The best golf, and the most incredible golf, in yesterday's first round of the Kemper Open at Congressional Country Club was played by two famous gentlemen in the same group: two-time U.S. Open champion Hale Irwin and two-time Kemper winner Craig Stadler.

Irwin, fresh from a victory four days ago at Jack Nicklaus' Memorial Tournament, played so superbly that he had five birdie putts of less than a pace in length during a 31-35 -- 66 round that gave him a two-shot lead.

"Guess I'll just go back to the motel and listen to that elevator next to my room go up and down all night," said Irwin, who's won 17 Tour titles in 18 years but never two in a row. "Between that elevator and the ice machine, I was awake more than I slept last night."

Irwin probably won't lose too much sleep when he sees the four players tied for second place at 68. George Archer, Barry Jaeckel, David Lundstrom and Peter Oosterhuis have won a total of one golf tournament in the United States in this decade.

However, Irwin might toss restlessly when he thinks about the round of 69 he watched Stadler manufacture this day. The Walrus has been runner-up four times already this season.

"It's just a matter of time till I win," he said Wednesday.

Yesterday it looked like it might be just a matter of time until Stadler reached the breaking point as he hit balls into the rough, over galleries, over greens, into adjacent fairways, into bunkers and off one fence. A scratch golfer, playing Stadler's 18 tee balls, might have shot 90.

Instead, Stadler was part of a 10-way mob scene at three-under par that included '80 Kemper champ John Mahaffey ("back again") and Andy Bean.

"It was something to behold," Irwin said of Stadler's madcap scrambling.

Stadler had 14 one-putts, a chip-in and a total of 21 putts: one of the lower totals in golf history. "Gotta be pretty damn close to the record, doesn't it?" Stadler said with a laugh, describing his round as "terrible . . . in fact, awful."

On his final nine holes (the front), Stadler had eight putts. "It was comical," he said. "I hit it everywhere and I was catching Hale . . .

"Just a real solid 69 . . . You gotta enjoy a round like this . . . One guess where I'm going," said Stadler, heading for practice-range penance.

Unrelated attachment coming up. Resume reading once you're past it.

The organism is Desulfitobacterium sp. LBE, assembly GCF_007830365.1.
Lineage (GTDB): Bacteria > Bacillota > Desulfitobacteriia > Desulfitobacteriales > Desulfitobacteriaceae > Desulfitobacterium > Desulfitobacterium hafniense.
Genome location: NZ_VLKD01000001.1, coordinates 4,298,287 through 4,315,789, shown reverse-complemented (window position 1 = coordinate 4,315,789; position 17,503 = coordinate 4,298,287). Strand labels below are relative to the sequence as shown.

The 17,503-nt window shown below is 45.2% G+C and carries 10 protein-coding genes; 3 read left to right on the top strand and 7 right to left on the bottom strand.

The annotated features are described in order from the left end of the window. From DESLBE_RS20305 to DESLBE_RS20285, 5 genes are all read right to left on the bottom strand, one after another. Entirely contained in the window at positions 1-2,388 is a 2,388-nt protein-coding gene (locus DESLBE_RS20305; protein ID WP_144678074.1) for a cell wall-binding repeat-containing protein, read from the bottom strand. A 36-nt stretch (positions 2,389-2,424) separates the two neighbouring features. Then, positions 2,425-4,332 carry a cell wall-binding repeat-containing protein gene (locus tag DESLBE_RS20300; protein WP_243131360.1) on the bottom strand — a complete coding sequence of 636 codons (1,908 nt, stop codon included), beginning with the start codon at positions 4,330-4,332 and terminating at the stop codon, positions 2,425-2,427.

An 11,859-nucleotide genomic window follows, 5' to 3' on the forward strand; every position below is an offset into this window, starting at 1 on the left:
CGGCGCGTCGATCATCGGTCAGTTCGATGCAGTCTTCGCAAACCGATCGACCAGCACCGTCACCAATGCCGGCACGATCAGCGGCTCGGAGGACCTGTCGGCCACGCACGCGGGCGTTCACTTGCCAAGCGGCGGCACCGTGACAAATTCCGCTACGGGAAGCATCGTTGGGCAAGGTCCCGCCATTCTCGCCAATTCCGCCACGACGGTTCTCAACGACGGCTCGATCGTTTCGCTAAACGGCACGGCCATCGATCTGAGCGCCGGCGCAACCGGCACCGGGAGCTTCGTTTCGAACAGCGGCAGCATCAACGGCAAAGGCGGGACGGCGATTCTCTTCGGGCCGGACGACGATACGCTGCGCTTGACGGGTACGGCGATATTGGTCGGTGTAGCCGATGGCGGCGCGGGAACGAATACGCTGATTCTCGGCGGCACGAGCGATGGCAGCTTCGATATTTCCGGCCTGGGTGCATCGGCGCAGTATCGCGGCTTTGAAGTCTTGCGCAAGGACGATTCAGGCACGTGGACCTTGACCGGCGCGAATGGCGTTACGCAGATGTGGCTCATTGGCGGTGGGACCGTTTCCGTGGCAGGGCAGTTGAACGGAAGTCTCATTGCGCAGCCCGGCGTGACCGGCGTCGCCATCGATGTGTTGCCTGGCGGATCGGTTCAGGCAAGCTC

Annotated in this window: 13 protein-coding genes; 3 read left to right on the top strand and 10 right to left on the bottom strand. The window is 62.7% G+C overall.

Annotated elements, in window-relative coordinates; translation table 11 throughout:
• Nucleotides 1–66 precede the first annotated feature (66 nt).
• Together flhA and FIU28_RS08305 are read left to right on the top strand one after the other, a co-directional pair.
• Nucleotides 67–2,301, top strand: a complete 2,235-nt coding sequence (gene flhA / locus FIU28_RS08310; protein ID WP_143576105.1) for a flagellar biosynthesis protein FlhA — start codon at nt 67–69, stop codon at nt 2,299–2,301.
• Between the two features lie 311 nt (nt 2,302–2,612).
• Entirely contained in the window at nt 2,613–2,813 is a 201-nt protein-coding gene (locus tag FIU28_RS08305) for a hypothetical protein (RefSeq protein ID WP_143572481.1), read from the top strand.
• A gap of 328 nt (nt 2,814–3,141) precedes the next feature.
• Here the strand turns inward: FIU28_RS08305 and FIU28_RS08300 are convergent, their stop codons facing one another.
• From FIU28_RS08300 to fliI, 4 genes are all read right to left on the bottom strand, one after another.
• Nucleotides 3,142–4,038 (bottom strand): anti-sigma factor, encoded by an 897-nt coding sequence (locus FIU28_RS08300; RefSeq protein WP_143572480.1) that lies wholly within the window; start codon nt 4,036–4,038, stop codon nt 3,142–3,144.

Since only one club in Stadler's bag was truly haywire -- his berserk bazooka of a driver -- and since he always has owned this track, winning by six and seven strokes in his '81 and '82 routes, his 69 may prove significant.

Many another sub-par round here meant little. Mean ol' Congressional seldom has been played more timidly as 39 golfers broke par on a mild day when a south wind made several hard holes play mercifully. Near-perfect fairway and green conditions, plus greens softened by Wednesday rains, also helped scores.

Jaeckel, who lost in a five-way playoff here in 1983, has a history of playing well here, but Archer, 45, is a new and welcome face to the leaderboard. After back surgery, he won $207,543 last season.

"Those airplane seats bother me more than anything," said Archer, who is 6 feet 6. "Maybe I ought to buy a coffin and just ship myself from town to town."

Much in the hunt were top '85 money winners CurtisStrange (one of eight players at 70) and Lanny Wadkins (one of 16 at 71). By contrast with this day's birdie onslaught, only eight players broke par in last year's first round.

Defending champion Greg Norman continued his nondescript play of '85 with a 38-35 -- 73 and '83 champ Fred Couples endured a 79, a score that beat only six players in the field of 156.

"The cut scores are so low this year that it's ridiculous," said Irwin, contemplating the possibility that one-over-par 145 might be the cut here. "It's a case of follow-the-leader. I wish these young guys would slow up. I'm too old for this. I can't pedal this fast."

Actually, Irwin has been pedaling quite nicely since rediscovering his